RC Redistricting Webinar.tif

Participating in a redistricting webinar hosted by Ripon College’s Center for Politics and the people are, clockwise from top left, Fond du Lac County Board chairman and Ripon College political science professor emeritus Martin Farrell, Ripon College religion professor emeritus Brian Smith, League of Women Voters of the Ripon Area President Ellen Sorensen and University of Wisconsin-Madison mathematics professor Jordan Ellenberg, who has written about the connections between geometry and gerrymandering.

Wisconsin’s current state legislative district map is gerrymandered, but there’s a chance the new map — based on 2020 U.S. Census data — will be better and reforms exist to prevent the map from being gerrymandered in the first place.

That was the message during a webinar hosted by Ripon College’s Center for Politics and the People last week Wednesday, titled “Redistricting and its Impact on Voting.” Redistricting is the process of drawing electoral district boundaries.

Speakers included Fond du Lac County Board chairman and Ripon College political science professor emeritus Martin Farrell, and University of Wisconsin-Madison mathematics professor Jordan Ellenberg, who has written about the connections between geometry and gerrymandering.

State Sen. Joan Ballweg (R-Markesan) was slated to speak during the event, but canceled the day of the discussion.

The panel was moderated by League of Women Voters of the Ripon Area President Ellen Sorensen and Ripon College religion professor emeritus Brian Smith.

In Wisconsin, the state Legislature is tasked with drawing congressional and state legislative district maps. The governor can either approve or veto the Legislature’s maps. If the governor vetoes the maps, they are sent to the courts.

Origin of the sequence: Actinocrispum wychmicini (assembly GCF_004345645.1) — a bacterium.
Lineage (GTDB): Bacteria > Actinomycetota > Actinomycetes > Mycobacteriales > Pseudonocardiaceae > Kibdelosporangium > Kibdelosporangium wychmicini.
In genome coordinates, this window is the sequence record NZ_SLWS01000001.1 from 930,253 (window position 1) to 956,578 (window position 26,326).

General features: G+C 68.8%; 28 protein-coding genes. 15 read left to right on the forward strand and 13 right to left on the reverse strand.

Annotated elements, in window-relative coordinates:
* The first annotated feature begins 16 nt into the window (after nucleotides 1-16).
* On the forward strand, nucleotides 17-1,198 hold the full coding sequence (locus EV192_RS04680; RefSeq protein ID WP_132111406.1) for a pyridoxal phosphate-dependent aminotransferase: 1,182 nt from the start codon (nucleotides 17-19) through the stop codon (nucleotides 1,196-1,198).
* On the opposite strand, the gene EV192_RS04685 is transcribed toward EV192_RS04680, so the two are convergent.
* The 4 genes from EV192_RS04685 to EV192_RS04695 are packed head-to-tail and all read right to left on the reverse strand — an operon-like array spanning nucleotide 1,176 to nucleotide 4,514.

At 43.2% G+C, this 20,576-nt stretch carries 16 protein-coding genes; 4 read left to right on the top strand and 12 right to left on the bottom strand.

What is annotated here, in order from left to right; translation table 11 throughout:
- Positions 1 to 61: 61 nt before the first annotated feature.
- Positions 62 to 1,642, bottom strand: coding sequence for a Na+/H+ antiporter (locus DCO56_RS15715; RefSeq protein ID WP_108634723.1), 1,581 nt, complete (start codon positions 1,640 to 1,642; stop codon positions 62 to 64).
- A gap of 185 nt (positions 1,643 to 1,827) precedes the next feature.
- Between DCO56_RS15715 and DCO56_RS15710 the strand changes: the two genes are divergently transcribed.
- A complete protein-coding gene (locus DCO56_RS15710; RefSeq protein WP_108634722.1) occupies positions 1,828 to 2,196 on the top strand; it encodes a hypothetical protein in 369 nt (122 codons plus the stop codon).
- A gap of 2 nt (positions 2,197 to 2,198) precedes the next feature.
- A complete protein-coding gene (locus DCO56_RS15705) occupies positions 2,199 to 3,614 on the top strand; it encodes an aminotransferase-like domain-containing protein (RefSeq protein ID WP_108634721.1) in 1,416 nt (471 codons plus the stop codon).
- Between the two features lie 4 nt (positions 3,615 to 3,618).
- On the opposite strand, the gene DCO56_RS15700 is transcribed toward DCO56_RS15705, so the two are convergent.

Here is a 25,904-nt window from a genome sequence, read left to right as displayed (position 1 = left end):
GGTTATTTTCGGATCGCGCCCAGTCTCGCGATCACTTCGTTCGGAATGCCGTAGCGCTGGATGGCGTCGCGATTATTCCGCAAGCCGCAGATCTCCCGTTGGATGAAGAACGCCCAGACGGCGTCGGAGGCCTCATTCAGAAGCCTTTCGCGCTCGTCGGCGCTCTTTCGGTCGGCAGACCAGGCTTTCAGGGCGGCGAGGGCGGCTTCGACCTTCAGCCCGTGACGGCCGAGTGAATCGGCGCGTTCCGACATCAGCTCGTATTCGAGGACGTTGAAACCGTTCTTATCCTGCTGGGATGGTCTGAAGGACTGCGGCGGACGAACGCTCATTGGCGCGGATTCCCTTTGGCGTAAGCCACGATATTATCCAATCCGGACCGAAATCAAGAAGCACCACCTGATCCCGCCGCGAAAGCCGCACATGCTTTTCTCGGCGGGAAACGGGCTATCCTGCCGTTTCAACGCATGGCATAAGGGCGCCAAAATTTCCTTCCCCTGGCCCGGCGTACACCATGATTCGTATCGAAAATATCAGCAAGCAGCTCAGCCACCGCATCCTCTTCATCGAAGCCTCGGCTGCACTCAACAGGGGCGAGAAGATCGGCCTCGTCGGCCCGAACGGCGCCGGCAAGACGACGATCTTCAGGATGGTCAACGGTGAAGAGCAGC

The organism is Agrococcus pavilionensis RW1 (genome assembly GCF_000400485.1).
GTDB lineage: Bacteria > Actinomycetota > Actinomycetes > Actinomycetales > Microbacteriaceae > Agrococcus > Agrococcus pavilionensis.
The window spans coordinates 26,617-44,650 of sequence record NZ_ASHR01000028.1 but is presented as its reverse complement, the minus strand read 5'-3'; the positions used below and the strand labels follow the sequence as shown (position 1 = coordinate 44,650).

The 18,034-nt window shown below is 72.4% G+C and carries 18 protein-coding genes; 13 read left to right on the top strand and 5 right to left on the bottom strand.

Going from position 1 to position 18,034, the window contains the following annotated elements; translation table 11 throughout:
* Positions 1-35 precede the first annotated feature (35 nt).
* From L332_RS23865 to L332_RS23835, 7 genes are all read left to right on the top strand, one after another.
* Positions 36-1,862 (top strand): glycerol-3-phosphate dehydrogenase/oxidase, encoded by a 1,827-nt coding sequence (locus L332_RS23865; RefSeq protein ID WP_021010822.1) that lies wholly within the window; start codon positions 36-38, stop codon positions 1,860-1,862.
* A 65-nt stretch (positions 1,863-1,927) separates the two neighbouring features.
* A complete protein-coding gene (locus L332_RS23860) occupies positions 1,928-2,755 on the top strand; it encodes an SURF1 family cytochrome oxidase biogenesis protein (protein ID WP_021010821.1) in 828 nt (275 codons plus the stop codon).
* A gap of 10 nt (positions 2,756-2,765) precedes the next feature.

Prior to 2011, the courts often handled redistricting as the Legislature and the governor’s office were held by different political parties. In 2011, Republican Gov. Scott Walker approved maps presented by the Republican-controlled Legislature.

This time around, Democrat Gov. Tony Evers appointed a non-partisan “People’s Maps Commission” to conduct hearings across the state and draw representative maps, although the Republican-led Legislature has drawn its own maps.

Evers is expected to veto the Legislature’s maps, and the process will likely be sent to the courts once again.

Wisconsin’s 2011 state legislative maps, which were drawn in a locked room by Republican party consultants, have been found to be some of the most gerrymandered in the country — specifically at the state Legislative level, Ellenberg noted.

“In a political environment that was not tilting toward Democrats or toward Republicans, in which the popular vote was relatively equal between the two, we probably would have a Republican majority in the Assembly,” he said. “But it probably wouldn’t be the titanic, close to veto-proof majority that we actually see.”

Both political parties participate in gerrymandering across the country. In Illinois, for example, Farrell noted that Republicans are advocating for a non-partisan redistricting process due to gerrymandering done by Democrats.

But how can states prevent gerrymandering?

Giving the duty of drawing the maps to the courts is one way Wisconsin has traditionally avoided gerrymandering, Ellenberg said of past instances of divided government such as in 2001.